Some comments to The Charlotte Observer


I recently had a lovely conversation with Caroline McMillan Portillo of the Charlotte Observer about the historical roots of the reuse of railways cars in contemporary architecture. Portillo was especially interested in the architectural firm that had completed work for the Democratic National Convention last year. We spoke about the historical integration of wartime materials and assembly processes in postwar housing, the rise of sustainability as a motivation for reuse in architecture, the aesthetic reinterpretation of older industrial fabric in aging cities… All stuff that an architecture geek would love!

Of course, very little of that stuff actually made it into the story.

But it was definitely instructive to speak with someone outside of academia about architecture. It makes me realize what people actually hear when I talk about my subject. (Most of it having to do with the branding of contemporary architecture.) I wonder if this is how my students understand me when I speak?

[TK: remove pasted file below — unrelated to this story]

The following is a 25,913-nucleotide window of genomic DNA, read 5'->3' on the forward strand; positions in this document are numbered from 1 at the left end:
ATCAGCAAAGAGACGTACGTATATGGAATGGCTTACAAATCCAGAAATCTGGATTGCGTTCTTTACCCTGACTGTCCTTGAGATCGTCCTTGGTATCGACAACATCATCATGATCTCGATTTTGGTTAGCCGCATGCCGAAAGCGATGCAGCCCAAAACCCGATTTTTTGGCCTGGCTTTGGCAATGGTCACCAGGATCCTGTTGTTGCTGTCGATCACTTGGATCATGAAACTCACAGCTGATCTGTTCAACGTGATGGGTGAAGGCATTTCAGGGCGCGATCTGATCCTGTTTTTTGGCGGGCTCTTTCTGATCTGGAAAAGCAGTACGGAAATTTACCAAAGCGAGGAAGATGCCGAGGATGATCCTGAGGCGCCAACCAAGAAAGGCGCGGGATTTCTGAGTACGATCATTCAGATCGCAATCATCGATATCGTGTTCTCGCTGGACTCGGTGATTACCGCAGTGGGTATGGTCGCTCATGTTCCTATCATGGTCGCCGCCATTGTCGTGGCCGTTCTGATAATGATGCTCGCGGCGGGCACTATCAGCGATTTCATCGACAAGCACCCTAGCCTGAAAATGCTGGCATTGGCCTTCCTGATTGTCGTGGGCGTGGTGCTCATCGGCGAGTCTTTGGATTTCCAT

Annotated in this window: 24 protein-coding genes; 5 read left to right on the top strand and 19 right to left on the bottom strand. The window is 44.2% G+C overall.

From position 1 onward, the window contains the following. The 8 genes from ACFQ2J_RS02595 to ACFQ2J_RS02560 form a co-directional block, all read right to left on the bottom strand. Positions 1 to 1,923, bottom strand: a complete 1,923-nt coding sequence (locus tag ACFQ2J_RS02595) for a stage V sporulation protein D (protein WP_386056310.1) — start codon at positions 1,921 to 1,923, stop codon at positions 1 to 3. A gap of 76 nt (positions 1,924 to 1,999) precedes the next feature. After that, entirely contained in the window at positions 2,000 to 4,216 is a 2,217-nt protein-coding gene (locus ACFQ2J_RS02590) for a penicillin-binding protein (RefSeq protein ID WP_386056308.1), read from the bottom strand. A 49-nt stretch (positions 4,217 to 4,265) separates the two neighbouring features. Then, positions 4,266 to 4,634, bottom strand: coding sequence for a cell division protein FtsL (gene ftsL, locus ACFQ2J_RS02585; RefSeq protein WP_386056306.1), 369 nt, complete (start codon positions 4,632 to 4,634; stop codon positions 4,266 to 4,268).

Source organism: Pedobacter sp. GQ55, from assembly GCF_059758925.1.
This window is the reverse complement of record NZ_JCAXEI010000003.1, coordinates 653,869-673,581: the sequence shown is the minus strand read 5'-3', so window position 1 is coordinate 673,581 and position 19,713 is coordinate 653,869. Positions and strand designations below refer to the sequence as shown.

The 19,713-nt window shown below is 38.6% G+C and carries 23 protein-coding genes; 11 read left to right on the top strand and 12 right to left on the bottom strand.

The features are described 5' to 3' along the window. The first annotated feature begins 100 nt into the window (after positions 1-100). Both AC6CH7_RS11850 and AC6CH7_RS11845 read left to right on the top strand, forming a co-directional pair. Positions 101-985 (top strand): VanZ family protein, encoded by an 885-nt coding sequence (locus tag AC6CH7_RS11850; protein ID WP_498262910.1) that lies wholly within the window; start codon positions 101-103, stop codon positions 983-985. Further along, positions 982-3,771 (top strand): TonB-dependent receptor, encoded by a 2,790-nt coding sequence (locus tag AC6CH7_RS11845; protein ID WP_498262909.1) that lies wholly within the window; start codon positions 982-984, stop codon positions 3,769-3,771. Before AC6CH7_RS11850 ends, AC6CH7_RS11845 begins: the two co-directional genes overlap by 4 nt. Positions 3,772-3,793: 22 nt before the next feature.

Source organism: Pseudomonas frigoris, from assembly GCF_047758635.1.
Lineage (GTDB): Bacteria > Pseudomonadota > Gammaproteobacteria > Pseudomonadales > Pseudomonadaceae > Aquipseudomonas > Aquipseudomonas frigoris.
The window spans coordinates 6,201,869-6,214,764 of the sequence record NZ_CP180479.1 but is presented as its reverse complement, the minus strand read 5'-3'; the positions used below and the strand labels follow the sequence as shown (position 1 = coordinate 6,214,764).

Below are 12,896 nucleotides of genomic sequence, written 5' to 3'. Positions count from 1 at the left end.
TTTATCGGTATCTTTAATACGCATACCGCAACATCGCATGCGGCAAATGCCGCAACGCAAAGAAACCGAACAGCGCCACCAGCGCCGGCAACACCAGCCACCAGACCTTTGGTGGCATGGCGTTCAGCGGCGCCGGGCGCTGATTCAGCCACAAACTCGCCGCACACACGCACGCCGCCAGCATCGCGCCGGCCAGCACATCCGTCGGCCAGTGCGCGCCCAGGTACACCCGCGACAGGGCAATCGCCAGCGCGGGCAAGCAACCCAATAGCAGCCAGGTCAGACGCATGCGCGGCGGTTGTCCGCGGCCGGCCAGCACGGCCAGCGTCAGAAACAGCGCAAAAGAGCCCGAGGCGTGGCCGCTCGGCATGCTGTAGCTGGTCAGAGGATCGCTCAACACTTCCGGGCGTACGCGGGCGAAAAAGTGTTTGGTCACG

You can check out the story in the Charlotte Observer here.

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About cldavisii

Charles Davis is an Assistant Professor of Architecture History at the University at Buffalo. He has a PhD in Architecture from the University of Pennsylvania and a M.Arch from the State University of New York at Buffalo. His specialization is the role of racial discourses in modern architectural style debates, including the ways that organic concepts of form allowed designers to invest buildings with racial and ethnic characters. In addition to maintaining this blog, his academic research and books reviews can be found in journals such as Architecture Research Quarterly (arq), the Journal of the Society of Architectural Historians, Harvard Design Magazine, Append-x and VIA. He is co-editor of Diversity and Design: Understanding Hidden consequences (Routledge: 2015), a volume of fifteen case studies examining the influence of diversity of contemporary design. His dissertation research will be published in an upcoming monograph entitled Building Character: the Racial Politics of Modern Architectural Style (University of Pittsburgh Press).